Today is the Vishu. A day of new beginnings in Kerala. Vishu may pale in comparison to Onam, but it’s still a festival that rocks the southern Indian state.
In my mind, I can see the Kani konna (the yellow blossoms so intrinsically linked to Vishu). Vegetables stacked on a copper plate in front of an idol of Lord Vishnu. There would be coins and jewellery beside it. The nilavilakku (traditional lamp) would be glowing as incense stick burn, its fragrance wafting all around.
That would be the first sight of the day. My mother would clap my eyes shut and lead me to the pooja table. Vishu kani will be the first sight of the day, as it should be. And that glow stays with you.
My father’s contribution would be kaineettam (money). I look forward to it every year, having planned a purchase much in advance. A much bigger fare awaits later in the day: the sadya, a vegetarian meal with a mélange of curries served on a banana leaf.
Today was different. It is Vishu. My wife led me to the living room where Vishu kani was set. What I saw was a sight I had never seen on any other Vishu day. There was no Kani konna (Cassia fistula). Instead, there were a couple of marigolds from our balcony garden. There were a few vegetables, some bangles and coins. It certainly was a scaled-down version. A Vishu kani in the time of coronavirus.
I wasn’t disheartened. At least we managed this. I still felt good about it. To keep up the mood, I pulled on a mundu (dhoti) and juba (kurta) before I started the day’s work-from-home stint.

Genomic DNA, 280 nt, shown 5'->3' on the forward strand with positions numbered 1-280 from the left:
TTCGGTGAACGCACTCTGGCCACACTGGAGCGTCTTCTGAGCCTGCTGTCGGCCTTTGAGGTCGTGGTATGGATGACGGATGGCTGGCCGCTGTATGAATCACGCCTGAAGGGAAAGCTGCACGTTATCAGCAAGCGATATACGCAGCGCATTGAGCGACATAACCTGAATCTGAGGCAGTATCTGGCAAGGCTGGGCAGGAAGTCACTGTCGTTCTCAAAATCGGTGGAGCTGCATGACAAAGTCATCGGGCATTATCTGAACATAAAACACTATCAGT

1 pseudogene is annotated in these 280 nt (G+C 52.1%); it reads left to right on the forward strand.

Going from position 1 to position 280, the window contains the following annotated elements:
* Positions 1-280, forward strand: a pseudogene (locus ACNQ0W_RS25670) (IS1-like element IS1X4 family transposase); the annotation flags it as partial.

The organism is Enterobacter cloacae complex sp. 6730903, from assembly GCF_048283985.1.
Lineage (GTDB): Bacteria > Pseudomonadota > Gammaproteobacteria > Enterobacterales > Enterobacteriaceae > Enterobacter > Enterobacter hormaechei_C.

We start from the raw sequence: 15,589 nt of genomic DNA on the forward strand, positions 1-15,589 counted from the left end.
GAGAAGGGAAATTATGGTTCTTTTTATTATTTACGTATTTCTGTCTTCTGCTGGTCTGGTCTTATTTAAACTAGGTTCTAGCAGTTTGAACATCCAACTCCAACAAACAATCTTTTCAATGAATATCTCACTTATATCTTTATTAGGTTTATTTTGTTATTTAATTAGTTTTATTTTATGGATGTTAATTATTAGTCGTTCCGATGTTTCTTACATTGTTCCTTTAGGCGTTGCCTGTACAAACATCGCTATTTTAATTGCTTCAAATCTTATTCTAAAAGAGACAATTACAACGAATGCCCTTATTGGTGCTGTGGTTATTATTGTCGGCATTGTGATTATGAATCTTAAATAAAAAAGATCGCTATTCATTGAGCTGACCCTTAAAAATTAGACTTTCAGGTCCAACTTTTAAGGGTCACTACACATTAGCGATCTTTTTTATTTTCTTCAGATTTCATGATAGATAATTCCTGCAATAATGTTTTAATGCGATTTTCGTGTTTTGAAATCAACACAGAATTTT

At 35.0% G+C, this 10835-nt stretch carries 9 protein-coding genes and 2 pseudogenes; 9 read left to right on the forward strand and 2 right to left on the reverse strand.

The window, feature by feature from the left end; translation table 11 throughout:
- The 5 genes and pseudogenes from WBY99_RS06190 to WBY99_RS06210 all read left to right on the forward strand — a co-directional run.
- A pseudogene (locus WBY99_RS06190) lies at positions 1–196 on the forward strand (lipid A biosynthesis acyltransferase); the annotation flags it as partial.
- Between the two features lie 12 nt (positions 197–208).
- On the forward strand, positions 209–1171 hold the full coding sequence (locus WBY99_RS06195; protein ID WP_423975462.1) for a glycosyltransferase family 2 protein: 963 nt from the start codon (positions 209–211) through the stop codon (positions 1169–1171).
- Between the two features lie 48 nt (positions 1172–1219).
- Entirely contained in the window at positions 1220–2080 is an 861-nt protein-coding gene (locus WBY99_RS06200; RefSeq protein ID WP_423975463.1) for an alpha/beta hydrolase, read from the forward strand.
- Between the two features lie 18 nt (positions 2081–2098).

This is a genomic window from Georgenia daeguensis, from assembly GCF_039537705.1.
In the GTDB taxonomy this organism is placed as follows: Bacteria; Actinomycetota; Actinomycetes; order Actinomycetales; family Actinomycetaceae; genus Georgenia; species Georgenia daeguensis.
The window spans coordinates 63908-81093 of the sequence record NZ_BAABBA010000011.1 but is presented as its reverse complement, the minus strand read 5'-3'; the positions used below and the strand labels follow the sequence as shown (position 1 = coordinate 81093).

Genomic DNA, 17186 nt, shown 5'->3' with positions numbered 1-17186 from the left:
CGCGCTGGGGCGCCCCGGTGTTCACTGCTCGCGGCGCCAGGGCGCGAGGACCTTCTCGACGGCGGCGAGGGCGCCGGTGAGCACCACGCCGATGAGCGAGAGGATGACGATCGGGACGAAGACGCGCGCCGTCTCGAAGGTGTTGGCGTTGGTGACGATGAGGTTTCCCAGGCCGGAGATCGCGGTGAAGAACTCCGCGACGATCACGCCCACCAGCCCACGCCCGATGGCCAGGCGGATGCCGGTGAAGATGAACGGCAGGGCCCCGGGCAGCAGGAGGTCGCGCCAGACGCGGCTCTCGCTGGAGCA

COVID-19 did wreak havoc on the festivities. Social distancing meant that shopping was kept to the minimum (once a week). So there was no trip to the florist near King Faisal Road in Sharjah. Banana leaves were sold out in the neighbourhood groceries.
None of this would dampen our enthusiasm. My wife set about making a small sadya.
Vishu is the first day of Medam, the ninth month according to Malayalam solar calendar. It marks the completion of the spring equinox, and the beginning of Meda Rashi (Aries), the first zodiac sign. Vishu, which means equal in Sanskrit, celebrates the vernal equinox when day and night are roughly the same duration.
The celebrations may have been muted, but the feast made up for it. There was no banana leaf. The curries were fewer. Yes, the pickles (mango and ginger) were there. Banana chips too. Well, I went the traditional route. Mixed rice with parippu (dal); crushed a pappadam into it; added a dollop of ghee (forget about cholesterol). It tasted heavenly. How I missed this. Thoran and avial were the accompaniments. Sambhar followed. Ah, the pal payasam (kheer) never tasted better. The sadya may have been truncated, but it felt good.
Nothing like a sadya to put you in the festive mood. But I missed the banana leaf. It makes a huge difference. It’s a totally different feel when you swipe payasam off a banana leaf. I missed that.
Now for a quick nap. No, there’s no chance. There’s still more work to do before I sleep.
Vishu heralds new beginnings. A chance to start all over. It’s a new year. Hope it’s the year when the world flattens the curve.